Complete Works, facing p. 127. Scanned image and caption by Philip V. Allingham [This image may be used without prior permission for any scholarly or educational purpose.]drawn by William Hogarth (1697-1764) and engraved by T. E. Nicholson. Source:
Hogarth's four paintings pillory the much vaunted electoral system, the cornerstone of the parliamentary democracy of Great Britain, by exposing such matters as party violence, bribery, and corruption in the electoral practices, especially prior to the establishment of "Election Committees" under the terms of the Grenville Act (1770). The system of eighteenth-century England, the product of the Glorious Revolution and the defenestration of absolutist King James the Second (Stuart) of 1688, was hardly based on universal suffrage. Women, of course, could not vote, but neither could the majority of British subjects. The British voter was either a "freeman" or a "burgess," each of whom could meet the property qualification of ten pounds. Vote buying was common enough: Sykes and Rumbold, for example, were fined and imprisoned for bribery during the 1696 parliamentary elections, and an elector of Durham in 1803 was fined 500 pounds. Even as late as 1840, voting irregularities compelled the authorities to declare the elections for Cambridge and Ludlow void.
The whole rotten election "progress" culminates in the fourth and final scene, "Chairing the Candidate," in which Hogarth graphs a raucous procession of flags and banners, a shambling brass band with insistent percussion, and the successful candidate's rag-tag supporters, and then, hoisted precariously in a throne-like armchair, the new Member of Parliament himself. As Trussler and Roberts point out,
In this aerostatic voyage there seems to be some danger of a wreck; for a thresher, having received an insult from a sailor, in the act of revenging it, flourishes his flail in as extensive an orbit as if he were in his own barn. The end of this destructive instrument coming in contact with the skull of a bearer of our new-made member, the fellow's head rings with the blow, his eyes swim, his limbs refuse their office, and, at this inauspicious moment, the effects of the stroke, like an electric shock, extend to the exalted senator. He trembles in every joint; the hat flies from his head; and, without the intervention of Juno or Minerva, he must fall from the seat of honour to the bed of stone. Terrified at his impending danger, a nervous lady, who with her attendants is in the church-yard, falls back in a swoon. Regardless of her distress, two little chimney-sweepers upon the gate-post are placing a pair of gingerbread spectacles on a death's-head. Their sportive tricks are likely to be interrupted by a monkey beneath; who, arrayed en militaire, is mounted upon a bear's back. The firelock slung over this little animal's shoulder, in a fray between the bear and a biped, is accidentally discharged, in a direction that, if loaded, must carry leaden death to one of the gibing soot-merchants above. [Trusler & Roberts, 127]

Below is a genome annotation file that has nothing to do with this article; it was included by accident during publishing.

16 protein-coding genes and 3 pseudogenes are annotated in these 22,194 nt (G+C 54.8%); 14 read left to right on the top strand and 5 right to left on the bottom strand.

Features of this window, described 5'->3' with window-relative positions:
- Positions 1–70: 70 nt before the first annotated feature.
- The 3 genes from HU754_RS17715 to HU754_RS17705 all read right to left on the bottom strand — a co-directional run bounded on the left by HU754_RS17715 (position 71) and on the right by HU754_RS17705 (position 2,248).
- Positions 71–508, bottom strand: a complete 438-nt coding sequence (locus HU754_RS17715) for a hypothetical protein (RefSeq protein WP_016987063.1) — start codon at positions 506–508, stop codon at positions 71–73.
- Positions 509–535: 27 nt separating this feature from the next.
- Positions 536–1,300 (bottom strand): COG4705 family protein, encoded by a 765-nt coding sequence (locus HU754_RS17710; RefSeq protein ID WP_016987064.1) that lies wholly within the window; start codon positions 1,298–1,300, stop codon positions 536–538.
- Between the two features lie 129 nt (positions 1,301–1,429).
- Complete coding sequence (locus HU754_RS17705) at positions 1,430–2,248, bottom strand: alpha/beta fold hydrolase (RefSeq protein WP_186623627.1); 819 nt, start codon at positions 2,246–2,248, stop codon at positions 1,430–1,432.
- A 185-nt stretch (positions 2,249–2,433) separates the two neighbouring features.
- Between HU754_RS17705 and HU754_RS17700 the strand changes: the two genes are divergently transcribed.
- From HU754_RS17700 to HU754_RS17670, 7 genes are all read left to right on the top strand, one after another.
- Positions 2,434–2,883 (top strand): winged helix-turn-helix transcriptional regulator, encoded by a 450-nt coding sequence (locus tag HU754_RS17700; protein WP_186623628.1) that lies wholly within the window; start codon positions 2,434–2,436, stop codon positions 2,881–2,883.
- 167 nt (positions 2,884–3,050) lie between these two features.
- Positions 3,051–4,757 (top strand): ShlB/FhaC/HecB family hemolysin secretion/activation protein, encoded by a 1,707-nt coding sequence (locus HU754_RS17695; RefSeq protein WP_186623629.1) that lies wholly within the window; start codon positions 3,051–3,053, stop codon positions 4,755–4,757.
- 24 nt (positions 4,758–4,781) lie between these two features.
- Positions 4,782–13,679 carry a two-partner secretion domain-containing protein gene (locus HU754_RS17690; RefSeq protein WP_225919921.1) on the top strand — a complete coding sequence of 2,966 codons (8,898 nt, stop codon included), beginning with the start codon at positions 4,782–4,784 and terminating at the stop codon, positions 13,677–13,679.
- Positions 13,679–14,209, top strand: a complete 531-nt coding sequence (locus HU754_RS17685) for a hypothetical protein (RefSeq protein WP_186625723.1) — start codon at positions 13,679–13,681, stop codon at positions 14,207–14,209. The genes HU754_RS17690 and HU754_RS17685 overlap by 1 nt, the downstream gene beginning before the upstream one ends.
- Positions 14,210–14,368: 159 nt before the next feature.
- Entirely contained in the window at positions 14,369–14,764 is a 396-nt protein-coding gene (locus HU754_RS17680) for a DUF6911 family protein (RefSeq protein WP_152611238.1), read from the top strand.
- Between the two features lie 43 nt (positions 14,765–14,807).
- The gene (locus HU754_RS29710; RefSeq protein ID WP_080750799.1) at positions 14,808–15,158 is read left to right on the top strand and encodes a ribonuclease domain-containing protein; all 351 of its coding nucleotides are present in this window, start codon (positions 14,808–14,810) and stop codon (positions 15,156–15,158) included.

In the left hand register, in the foreground a burly soldier (his trade identified by his uniform coat, hanging on the post behind him), stripped to the waist after a fist-fight, is preparing tobacco for a smoke. Near him, in the background, three chefs (a half-starved Frenchman, a mulatto Englishman, and a middle-aged female cook) are carrying three covered platters to the door of the house for the lawyer's table as he and his party, evidently those opposed to the party of the victor, watch the ensuing chaos with delight from their safe vantage point. The member of this group distinguished by a ribbon Trusler and Roberts identify as the Duke of Newcastle. Behind the procession of the three cooks, a cooper inspects a leaky barrel in order to prepare it for the reception of ale to be poured for the populace as they celebrate the outcome of the election (doubtless they would be celebrating in this manner no matter which aspirant emerged victorious). More liquor is being delivered in another barrel by two men forcing their way through the crowd at the back. The presence of the goose flying above the head of the victor in the electoral contest Trusler and Roberts explicate as a visual parody of an eagle's hovering above the head of Alexander the Great at one of his earliest and most decisive victories in the Persian campaign, at the battle of the river Granicus (depicted by French neoclassical painter Charles Le Brun in "The Passage of the Granicus," 1619.
Complete works of William Hogarth ; in a series of one hundred and fifty superb engravings on steel, from the original pictures / with an introductory essay by James Hannay, and descriptive letterpress, by the Rev. J. Trusler and E.F. Roberts. London and New York: London Printing and Publishing Co., c.1870.
Last modified 20 March 2010